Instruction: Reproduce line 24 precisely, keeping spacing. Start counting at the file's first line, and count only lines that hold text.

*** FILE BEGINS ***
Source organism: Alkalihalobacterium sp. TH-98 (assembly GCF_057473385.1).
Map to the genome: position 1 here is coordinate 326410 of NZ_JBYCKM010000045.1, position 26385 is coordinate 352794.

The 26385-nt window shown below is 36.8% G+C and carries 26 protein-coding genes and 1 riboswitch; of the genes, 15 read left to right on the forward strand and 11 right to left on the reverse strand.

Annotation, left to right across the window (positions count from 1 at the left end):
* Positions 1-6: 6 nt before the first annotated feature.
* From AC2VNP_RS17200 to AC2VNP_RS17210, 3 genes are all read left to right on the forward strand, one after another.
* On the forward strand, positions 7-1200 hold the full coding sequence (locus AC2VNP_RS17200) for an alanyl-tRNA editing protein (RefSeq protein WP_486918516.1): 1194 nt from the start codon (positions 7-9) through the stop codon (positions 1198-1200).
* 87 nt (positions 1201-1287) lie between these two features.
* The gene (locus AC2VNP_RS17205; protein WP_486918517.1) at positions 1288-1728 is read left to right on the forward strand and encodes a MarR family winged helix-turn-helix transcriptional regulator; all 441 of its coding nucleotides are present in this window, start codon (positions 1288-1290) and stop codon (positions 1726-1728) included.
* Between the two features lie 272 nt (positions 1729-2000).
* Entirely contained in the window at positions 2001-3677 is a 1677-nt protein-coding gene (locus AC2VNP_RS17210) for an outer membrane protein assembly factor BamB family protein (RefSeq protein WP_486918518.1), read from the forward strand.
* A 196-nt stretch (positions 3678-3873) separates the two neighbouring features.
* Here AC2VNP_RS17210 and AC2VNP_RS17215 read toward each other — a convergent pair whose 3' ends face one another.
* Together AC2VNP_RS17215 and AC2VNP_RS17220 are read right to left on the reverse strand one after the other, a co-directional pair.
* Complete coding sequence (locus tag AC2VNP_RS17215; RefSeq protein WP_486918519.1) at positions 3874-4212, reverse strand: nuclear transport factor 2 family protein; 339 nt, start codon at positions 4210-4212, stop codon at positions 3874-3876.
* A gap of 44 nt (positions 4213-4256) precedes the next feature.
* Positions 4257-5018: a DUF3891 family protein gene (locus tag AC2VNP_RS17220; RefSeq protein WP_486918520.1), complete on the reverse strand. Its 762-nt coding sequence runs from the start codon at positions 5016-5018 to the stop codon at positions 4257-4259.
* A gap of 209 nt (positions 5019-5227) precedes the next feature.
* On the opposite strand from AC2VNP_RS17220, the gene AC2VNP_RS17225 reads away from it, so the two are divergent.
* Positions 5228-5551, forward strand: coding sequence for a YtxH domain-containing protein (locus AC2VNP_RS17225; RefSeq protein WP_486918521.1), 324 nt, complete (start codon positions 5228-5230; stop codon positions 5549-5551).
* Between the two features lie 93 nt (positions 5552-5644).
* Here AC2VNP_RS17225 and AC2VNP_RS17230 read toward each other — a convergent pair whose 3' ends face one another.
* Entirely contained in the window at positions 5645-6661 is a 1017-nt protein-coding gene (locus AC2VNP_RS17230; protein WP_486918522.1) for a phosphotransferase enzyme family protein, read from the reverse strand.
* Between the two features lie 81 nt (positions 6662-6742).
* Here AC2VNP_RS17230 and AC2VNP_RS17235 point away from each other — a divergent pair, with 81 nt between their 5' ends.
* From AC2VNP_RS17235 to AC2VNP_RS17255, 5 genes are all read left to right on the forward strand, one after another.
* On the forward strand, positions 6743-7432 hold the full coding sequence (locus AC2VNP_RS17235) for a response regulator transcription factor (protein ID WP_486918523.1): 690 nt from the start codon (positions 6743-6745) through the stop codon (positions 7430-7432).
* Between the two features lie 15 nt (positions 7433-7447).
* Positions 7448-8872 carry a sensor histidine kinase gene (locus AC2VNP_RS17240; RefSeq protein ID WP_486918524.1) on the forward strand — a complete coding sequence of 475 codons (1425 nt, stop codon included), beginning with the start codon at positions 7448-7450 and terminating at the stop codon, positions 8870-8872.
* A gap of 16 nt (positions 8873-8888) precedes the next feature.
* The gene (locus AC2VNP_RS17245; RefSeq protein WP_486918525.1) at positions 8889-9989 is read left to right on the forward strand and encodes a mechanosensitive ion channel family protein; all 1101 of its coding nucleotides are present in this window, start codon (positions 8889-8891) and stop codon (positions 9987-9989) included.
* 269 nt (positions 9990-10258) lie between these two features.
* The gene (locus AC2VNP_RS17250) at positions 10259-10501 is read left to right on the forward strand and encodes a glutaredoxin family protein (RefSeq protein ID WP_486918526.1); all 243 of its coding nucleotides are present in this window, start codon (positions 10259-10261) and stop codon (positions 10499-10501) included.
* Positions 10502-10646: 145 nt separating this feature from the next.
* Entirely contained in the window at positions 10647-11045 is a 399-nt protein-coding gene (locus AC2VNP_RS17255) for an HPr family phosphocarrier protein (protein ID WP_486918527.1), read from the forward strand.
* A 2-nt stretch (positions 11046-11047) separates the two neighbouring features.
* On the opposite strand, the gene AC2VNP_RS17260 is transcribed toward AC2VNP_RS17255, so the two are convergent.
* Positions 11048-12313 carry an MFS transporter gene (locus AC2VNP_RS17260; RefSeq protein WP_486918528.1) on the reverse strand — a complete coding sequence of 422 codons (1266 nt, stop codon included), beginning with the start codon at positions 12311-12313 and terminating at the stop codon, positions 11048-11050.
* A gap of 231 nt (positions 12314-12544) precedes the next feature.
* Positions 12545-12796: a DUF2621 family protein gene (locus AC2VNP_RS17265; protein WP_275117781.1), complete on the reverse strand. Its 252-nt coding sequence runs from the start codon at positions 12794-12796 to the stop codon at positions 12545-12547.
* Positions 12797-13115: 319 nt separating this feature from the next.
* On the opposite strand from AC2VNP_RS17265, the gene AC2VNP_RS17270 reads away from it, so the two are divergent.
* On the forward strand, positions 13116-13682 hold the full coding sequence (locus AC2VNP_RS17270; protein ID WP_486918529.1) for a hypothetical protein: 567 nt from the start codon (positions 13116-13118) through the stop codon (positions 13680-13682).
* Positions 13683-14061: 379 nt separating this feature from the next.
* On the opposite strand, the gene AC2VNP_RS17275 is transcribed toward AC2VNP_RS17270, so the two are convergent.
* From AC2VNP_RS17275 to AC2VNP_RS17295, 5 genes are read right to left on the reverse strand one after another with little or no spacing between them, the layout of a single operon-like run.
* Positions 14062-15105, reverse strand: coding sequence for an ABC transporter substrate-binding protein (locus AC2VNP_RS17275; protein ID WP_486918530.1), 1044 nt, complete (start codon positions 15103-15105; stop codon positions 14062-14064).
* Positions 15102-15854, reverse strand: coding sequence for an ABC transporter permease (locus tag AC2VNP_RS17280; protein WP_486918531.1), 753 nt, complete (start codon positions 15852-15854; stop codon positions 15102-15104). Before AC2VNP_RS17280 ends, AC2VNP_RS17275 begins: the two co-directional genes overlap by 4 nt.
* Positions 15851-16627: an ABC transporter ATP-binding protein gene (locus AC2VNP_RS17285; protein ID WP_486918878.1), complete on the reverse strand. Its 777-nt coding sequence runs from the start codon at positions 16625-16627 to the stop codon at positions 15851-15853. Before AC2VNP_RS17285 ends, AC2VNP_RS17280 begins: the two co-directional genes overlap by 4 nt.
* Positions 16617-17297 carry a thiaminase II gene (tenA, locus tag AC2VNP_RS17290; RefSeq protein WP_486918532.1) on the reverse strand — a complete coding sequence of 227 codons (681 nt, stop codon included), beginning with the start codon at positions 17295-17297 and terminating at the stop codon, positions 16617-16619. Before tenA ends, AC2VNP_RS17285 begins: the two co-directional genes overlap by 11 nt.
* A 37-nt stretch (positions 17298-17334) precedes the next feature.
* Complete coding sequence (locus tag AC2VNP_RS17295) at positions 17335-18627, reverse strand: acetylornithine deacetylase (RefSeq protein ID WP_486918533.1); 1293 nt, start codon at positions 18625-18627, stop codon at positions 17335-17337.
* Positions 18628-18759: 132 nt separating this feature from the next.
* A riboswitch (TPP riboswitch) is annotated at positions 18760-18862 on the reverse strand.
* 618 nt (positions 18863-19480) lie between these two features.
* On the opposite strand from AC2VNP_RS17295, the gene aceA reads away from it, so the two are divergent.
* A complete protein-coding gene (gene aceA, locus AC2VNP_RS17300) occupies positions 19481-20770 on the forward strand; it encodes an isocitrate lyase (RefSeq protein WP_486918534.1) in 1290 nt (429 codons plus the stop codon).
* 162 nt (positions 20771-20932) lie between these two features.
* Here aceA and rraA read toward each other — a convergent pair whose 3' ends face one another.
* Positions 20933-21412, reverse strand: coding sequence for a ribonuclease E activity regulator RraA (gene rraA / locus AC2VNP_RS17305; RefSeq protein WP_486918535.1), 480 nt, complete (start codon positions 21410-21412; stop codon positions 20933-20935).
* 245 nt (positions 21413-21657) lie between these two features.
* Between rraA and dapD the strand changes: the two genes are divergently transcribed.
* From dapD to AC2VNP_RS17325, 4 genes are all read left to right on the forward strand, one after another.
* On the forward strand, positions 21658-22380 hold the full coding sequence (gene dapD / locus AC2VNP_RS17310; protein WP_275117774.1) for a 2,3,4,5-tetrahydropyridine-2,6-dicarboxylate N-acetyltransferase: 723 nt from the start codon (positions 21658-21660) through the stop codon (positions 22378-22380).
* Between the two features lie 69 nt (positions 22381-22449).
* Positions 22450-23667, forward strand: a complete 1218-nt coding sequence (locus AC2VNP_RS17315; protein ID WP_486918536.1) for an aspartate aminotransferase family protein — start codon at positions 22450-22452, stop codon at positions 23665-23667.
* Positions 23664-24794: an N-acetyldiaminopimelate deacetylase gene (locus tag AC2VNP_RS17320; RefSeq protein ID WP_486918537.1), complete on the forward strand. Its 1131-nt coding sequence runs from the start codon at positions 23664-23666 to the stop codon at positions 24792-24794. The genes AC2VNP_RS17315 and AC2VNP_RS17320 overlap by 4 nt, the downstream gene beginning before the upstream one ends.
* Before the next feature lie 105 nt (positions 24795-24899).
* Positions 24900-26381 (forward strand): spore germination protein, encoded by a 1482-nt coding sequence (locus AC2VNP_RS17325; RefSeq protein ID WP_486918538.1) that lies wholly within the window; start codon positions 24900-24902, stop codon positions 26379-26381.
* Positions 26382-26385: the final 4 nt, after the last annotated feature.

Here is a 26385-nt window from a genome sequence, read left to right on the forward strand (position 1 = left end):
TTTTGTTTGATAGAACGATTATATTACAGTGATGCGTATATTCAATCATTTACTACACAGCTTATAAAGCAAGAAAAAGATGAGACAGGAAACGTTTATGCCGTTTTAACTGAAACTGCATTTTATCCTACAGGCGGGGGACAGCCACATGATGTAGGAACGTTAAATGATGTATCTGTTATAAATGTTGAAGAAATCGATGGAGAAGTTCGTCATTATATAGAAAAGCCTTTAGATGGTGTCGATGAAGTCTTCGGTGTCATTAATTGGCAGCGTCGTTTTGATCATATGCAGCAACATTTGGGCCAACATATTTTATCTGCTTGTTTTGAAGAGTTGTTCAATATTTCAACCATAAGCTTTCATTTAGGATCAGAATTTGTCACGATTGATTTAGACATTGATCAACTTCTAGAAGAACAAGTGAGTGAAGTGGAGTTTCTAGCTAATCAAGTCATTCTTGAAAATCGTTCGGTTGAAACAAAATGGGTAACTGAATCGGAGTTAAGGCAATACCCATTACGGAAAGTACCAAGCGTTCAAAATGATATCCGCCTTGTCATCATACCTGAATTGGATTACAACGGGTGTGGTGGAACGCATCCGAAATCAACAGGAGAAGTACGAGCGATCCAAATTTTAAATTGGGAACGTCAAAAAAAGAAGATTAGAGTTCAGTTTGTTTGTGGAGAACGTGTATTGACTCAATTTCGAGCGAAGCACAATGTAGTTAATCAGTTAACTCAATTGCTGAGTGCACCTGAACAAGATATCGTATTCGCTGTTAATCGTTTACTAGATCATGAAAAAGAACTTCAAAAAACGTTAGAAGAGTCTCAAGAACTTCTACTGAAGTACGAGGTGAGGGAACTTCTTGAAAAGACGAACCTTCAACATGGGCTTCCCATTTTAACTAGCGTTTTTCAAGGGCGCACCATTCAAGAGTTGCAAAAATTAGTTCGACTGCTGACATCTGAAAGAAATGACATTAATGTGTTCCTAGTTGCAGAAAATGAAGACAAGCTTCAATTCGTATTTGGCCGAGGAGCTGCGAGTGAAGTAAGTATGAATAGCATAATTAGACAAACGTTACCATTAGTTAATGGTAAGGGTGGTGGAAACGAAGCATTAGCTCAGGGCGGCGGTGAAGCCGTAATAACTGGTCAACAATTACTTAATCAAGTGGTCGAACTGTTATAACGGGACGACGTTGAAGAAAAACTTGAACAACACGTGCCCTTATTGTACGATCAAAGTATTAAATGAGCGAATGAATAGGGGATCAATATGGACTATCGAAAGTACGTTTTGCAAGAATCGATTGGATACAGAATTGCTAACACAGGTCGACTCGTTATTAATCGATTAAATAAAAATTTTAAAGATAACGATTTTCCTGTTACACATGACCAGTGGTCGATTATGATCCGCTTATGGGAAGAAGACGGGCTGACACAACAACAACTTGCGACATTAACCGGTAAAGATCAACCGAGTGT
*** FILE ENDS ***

* Between the two features lie 81 nt (positions 6662-6742).